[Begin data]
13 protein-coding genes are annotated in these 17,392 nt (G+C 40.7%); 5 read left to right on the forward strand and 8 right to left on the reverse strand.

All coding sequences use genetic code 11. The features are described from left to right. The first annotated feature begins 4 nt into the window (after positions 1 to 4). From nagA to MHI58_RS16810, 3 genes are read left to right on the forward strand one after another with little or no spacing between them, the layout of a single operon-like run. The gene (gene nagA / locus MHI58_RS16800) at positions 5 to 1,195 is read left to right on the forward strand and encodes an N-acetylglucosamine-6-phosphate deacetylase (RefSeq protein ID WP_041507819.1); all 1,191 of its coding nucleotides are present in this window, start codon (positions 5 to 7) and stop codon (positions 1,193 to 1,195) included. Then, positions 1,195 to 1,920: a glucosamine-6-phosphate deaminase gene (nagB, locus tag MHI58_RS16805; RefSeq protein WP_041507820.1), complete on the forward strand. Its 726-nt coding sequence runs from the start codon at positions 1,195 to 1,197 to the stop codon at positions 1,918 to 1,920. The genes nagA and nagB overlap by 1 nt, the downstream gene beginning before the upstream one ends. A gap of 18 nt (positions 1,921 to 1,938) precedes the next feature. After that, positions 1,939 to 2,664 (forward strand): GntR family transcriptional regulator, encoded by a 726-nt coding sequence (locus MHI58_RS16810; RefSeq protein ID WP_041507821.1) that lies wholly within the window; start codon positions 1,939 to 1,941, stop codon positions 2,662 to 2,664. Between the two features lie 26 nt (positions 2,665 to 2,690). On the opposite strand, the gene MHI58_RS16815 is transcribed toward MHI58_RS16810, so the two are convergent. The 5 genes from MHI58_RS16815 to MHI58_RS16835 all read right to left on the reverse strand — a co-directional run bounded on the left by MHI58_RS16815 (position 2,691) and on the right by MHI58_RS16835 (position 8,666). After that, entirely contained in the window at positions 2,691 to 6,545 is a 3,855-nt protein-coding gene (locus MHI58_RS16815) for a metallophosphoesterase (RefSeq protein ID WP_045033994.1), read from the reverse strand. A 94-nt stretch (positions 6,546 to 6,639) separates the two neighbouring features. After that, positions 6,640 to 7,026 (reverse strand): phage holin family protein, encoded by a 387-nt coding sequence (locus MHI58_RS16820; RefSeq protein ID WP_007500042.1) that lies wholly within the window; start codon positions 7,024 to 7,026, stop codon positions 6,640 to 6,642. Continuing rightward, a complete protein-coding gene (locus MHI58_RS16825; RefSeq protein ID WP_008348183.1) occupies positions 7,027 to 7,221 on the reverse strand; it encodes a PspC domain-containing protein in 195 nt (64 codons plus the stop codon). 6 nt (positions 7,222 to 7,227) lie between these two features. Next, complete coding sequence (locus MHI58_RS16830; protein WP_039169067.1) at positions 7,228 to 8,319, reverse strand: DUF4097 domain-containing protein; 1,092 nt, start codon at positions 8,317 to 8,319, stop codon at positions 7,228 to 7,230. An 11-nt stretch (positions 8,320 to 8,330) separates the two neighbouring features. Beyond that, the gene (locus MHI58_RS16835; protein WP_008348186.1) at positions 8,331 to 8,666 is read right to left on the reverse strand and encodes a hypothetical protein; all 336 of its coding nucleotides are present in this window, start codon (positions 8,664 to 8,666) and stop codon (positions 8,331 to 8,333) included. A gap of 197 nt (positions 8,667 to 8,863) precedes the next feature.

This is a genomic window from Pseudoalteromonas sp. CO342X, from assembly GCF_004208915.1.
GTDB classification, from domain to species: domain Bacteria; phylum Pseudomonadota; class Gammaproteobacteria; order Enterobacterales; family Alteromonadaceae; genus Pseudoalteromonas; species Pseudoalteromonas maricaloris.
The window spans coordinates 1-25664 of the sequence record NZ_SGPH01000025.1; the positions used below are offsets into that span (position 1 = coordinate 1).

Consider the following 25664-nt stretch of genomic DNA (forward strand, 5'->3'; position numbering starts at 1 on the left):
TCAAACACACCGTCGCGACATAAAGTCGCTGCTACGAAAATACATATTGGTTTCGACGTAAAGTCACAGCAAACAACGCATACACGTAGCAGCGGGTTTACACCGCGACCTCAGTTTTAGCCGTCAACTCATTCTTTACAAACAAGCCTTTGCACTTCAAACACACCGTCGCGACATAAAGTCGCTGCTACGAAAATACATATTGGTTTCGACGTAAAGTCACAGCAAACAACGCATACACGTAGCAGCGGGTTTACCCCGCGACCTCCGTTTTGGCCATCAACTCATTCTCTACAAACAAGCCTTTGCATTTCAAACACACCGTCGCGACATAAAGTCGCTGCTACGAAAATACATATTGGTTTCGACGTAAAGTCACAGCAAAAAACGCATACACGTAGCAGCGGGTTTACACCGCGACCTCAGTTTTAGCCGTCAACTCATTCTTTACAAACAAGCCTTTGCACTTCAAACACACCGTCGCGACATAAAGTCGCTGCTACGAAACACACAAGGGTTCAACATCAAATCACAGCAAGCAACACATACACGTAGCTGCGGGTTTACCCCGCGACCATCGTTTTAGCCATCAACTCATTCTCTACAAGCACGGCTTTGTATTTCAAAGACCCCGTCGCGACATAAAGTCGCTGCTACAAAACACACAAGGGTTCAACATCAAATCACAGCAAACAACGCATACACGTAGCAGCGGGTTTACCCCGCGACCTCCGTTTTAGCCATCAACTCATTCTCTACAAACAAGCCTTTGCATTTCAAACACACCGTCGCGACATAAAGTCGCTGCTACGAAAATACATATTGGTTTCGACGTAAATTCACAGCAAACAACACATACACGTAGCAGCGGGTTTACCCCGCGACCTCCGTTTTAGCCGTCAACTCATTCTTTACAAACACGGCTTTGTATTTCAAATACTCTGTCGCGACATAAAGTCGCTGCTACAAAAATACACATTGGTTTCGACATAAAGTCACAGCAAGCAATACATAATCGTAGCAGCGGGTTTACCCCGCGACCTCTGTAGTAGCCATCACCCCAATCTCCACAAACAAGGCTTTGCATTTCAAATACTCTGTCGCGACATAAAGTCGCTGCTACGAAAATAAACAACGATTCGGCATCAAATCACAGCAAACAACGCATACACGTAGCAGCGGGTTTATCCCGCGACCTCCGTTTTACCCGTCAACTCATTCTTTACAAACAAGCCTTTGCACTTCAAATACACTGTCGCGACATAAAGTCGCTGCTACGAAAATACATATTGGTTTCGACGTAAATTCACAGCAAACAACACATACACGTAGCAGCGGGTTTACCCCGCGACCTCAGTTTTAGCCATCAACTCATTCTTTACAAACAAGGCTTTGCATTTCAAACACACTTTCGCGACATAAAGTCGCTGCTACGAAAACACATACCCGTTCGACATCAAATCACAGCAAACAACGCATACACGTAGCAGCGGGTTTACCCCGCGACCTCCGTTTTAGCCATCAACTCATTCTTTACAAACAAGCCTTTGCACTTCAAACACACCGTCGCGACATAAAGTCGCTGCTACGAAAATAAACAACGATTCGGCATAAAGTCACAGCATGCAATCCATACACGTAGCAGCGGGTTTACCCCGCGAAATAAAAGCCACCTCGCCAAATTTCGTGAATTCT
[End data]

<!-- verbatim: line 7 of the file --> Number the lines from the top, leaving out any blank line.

TCAAACACACCGTCGCGACATAAAGTCGCTGCTACGAAAATACATATTGGTTTCGACGTAAAGTCACAGCAAACAACGCATACACGTAGCAGCGGGTTTACACCGCGACCTCAGTTTTAGCCGTCAACTCATTCTTTACAAACAAGCCTTTGCACTTCAAACACACCGTCGCGACATAAAGTCGCTGCTACGAAAATACATATTGGTTTCGACGTAAAGTCACAGCAAACAACGCATACACGTAGCAGCGGGTTTACCCCGCGACCTCCGTTTTGGCCATCAACTCATTCTCTACAAACAAGCCTTTGCATTTCAAACACACCGTCGCGACATAAAGTCGCTGCTACGAAAATACATATTGGTTTCGACGTAAAGTCACAGCAAAAAACGCATACACGTAGCAGCGGGTTTACACCGCGACCTCAGTTTTAGCCGTCAACTCATTCTTTACAAACAAGCCTTTGCACTTCAAACACACCGTCGCGACATAAAGTCGCTGCTACGAAACACACAAGGGTTCAACATCAAATCACAGCAAGCAACACATACACGTAGCTGCGGGTTTACCCCGCGACCATCGTTTTAGCCATCAACTCATTCTCTACAAGCACGGCTTTGTATTTCAAAGACCCCGTCGCGACATAAAGTCGCTGCTACAAAACACACAAGGGTTCAACATCAAATCACAGCAAACAACGCATACACGTAGCAGCGGGTTTACCCCGCGACCTCCGTTTTAGCCATCAACTCATTCTCTACAAACAAGCCTTTGCATTTCAAACACACCGTCGCGACATAAAGTCGCTGCTACGAAAATACATATTGGTTTCGACGTAAATTCACAGCAAACAACACATACACGTAGCAGCGGGTTTACCCCGCGACCTCCGTTTTAGCCGTCAACTCATTCTTTACAAACACGGCTTTGTATTTCAAATACTCTGTCGCGACATAAAGTCGCTGCTACAAAAATACACATTGGTTTCGACATAAAGTCACAGCAAGCAATACATAATCGTAGCAGCGGGTTTACCCCGCGACCTCTGTAGTAGCCATCACCCCAATCTCCACAAACAAGGCTTTGCATTTCAAATACTCTGTCGCGACATAAAGTCGCTGCTACGAAAATAAACAACGATTCGGCATCAAATCACAGCAAACAACGCATACACGTAGCAGCGGGTTTATCCCGCGACCTCCGTTTTACCCGTCAACTCATTCTTTACAAACAAGCCTTTGCACTTCAAATACACTGTCGCGACATAAAGTCGCTGCTACGAAAATACATATTGGTTTCGACGTAAATTCACAGCAAACAACACATACACGTAGCAGCGGGTTTACCCCGCGACCTCAGTTTTAGCCATCAACTCATTCTTTACAAACAAGGCTTTGCATTTCAAACACACTTTCGCGACATAAAGTCGCTGCTACGAAAACACATACCCGTTCGACATCAAATCACAGCAAACAACGCATACACGTAGCAGCGGGTTTACCCCGCGACCTCCGTTTTAGCCATCAACTCATTCTTTACAAACAAGCCTTTGCACTTCAAACACACCGTCGCGACATAAAGTCGCTGCTACGAAAATAAACAACGATTCGGCATAAAGTCACAGCATGCAATCCATACACGTAGCAGCGGGTTTACCCCGCGAAATAAAAGCCACCTCGCCAAATTTCGTGAATTCT